Patients with High BMI.  

  • Two thirds of the sample we re female, with age range of 50-59 yrs old.
  • Majority have sedentary lifestyle (95%) and fond of fatty foods (100%), followed closely by those with this type of lifestyle and fond of sweets (90%) and salty foods(86%). 
  • More than half of  the sample was identified by AACE (277 OR 78 %) than WHO (77 OR 22 %), because of lower BMI cut off used.

Management given to risk factors of MetS.    

  • Diet was prominently the management given to  d iabetes (51%) and h igh cholesterolemia (74-80%). While with hypertensive patient, (60-70%) majority settled on a lifetime maintenance medication and diet. High BMI patients as well, (51-53%) settled on diet and medicine, because majority already have acquired other ailment that needs medication.

Variables correlated with risk factors.    

  • Patients with age ranging between 30 and above and increasing habit of  drinking HPN medication are likely to develop Diabetes M ellitus.
  • Because of too small subjects that fall under high cholesterolemia, data shows a very questionable findings. Such that additional prospective research studies are needed to further assess the relations among  variables and high cholesterolemia.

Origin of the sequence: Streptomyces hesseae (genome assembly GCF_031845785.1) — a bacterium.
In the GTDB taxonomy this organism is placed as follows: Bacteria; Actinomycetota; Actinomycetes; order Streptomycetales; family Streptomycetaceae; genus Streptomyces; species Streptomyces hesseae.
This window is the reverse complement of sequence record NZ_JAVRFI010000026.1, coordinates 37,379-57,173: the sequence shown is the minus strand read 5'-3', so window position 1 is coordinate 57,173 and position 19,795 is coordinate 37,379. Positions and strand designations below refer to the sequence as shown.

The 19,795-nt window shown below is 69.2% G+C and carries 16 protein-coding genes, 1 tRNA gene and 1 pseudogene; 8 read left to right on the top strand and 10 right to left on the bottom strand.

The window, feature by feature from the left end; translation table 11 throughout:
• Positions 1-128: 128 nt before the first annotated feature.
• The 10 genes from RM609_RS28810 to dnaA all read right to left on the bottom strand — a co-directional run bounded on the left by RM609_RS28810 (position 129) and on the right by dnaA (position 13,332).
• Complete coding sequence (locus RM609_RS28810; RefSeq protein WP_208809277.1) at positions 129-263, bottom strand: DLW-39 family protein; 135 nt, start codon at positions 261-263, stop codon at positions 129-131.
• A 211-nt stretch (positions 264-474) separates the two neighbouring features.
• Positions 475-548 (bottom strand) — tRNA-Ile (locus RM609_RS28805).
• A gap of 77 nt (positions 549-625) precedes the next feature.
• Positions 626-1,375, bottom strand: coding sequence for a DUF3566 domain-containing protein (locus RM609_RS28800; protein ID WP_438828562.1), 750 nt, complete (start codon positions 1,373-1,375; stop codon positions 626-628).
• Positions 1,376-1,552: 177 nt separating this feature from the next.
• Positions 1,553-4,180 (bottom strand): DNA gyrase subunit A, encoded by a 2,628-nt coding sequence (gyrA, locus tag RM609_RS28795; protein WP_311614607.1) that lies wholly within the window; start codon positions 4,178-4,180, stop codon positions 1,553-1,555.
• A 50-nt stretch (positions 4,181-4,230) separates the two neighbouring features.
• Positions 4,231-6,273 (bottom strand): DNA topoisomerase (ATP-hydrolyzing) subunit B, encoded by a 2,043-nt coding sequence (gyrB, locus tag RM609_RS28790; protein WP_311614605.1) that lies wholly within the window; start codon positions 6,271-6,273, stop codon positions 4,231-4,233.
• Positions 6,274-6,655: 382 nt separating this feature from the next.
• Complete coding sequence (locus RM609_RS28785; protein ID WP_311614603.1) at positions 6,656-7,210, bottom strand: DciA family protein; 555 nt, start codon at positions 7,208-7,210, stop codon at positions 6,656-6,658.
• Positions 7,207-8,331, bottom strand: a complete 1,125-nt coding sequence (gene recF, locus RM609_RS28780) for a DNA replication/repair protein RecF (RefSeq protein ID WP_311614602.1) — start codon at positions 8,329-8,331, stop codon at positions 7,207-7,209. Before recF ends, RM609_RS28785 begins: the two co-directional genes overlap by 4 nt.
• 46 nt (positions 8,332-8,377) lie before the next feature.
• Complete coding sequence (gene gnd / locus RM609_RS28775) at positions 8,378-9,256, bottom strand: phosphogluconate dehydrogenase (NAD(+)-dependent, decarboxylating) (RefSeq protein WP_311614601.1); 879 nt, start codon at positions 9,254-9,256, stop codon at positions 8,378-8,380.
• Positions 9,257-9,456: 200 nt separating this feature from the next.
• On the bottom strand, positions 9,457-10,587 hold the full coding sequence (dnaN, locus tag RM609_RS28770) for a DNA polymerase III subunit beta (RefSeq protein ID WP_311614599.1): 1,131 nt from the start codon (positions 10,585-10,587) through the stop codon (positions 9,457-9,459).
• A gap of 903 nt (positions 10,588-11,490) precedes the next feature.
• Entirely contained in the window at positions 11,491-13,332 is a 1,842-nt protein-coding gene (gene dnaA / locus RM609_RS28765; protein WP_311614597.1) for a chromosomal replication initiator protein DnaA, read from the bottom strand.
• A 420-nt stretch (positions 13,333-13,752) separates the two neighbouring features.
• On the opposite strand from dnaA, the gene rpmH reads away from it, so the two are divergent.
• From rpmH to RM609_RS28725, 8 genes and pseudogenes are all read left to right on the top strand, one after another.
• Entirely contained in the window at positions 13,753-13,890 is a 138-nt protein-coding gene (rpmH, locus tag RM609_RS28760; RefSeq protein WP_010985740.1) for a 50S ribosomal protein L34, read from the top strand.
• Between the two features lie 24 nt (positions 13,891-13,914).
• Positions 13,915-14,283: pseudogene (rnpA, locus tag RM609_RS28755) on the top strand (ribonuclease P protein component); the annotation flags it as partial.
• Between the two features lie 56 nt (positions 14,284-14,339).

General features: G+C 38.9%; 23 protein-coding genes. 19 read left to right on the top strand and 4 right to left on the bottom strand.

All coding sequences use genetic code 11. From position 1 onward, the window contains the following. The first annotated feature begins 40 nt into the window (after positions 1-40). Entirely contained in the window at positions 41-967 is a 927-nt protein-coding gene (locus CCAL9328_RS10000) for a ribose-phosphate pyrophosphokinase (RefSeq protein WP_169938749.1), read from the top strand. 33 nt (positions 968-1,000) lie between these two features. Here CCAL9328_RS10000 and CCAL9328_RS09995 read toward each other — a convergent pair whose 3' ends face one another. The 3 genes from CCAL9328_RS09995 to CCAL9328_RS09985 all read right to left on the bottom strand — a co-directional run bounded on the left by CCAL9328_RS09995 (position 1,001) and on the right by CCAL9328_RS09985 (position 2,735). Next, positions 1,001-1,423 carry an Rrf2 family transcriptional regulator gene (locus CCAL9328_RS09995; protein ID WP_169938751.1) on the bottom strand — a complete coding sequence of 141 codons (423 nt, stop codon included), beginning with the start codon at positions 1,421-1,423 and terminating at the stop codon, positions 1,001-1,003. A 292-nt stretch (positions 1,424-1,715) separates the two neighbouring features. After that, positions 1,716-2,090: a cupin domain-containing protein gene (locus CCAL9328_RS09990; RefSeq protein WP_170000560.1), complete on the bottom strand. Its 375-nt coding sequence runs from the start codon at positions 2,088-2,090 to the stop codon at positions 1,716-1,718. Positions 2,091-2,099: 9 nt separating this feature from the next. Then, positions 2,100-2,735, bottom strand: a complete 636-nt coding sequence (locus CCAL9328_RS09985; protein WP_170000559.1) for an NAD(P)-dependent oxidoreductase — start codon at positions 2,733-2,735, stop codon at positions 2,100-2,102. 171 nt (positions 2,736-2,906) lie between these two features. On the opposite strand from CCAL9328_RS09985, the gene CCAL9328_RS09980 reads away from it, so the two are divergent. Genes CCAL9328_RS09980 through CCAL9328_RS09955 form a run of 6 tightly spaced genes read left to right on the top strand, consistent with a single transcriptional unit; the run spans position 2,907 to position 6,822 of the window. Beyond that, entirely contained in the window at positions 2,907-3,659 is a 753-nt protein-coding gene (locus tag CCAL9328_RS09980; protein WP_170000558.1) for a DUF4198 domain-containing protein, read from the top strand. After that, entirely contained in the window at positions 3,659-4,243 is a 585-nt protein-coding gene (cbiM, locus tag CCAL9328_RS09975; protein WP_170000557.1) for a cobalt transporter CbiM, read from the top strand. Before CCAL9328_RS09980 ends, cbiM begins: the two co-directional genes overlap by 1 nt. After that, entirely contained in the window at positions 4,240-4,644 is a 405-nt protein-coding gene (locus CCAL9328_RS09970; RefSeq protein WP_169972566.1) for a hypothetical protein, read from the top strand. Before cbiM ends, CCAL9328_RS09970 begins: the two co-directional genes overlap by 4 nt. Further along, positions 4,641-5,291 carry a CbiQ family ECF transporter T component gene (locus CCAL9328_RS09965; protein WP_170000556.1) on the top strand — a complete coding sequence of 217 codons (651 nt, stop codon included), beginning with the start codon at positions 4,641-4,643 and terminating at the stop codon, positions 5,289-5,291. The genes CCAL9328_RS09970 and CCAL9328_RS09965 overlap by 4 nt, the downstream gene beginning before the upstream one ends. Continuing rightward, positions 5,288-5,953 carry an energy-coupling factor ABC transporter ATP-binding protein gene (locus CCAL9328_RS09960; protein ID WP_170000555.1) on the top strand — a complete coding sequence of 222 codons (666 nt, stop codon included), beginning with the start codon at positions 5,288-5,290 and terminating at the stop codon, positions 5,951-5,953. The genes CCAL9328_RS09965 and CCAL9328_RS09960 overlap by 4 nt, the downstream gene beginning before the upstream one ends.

• Patients with an increasing age and  increasing habit of eating sweet foods are likely to have HPN- WHO.  
  • Adding to the said variables, the increasing  habit of cigarette smoking,  taking of HPN medicine and  increasing  BMI are the ones likely to develop  HPN- AACE.
  • No variable was seen directly correlated with High BMI- WHO, but with  AACE , the variable of being male, with increasing habit of cigarette smoking, alcohol drinking  and preferring fatty foods are the ones likely  to develop h igh BMI.

Effect of MNT in Specific Risk Factors. 

  • For Diabetes, findings shows that there is an FBS improvement , significantly at 90% and majority of them  was because of diet, closely followed by medicine.
  • Among h igh cholesterolemia patients and due to a very small number of cases, no conclusive results was seen .        
  • Among WHO HPN patients, 32 % of them normalized in their BP, while 60%  of them improved.  
  • With regard to AACE, 34 % had normalized in BP while  59 % of them improve, s ignificantly at  92- 94% HPN change. Majority of them benefited from medicine and diet management. Specifically, among HPN-WHO patients, both systolic and diastolic changes were significantly affected both by medicine and diet at p < 0.00. While among HPN-AACE patients, the systolic and diastolic changes were significantly affected by diet only at p< 0.04.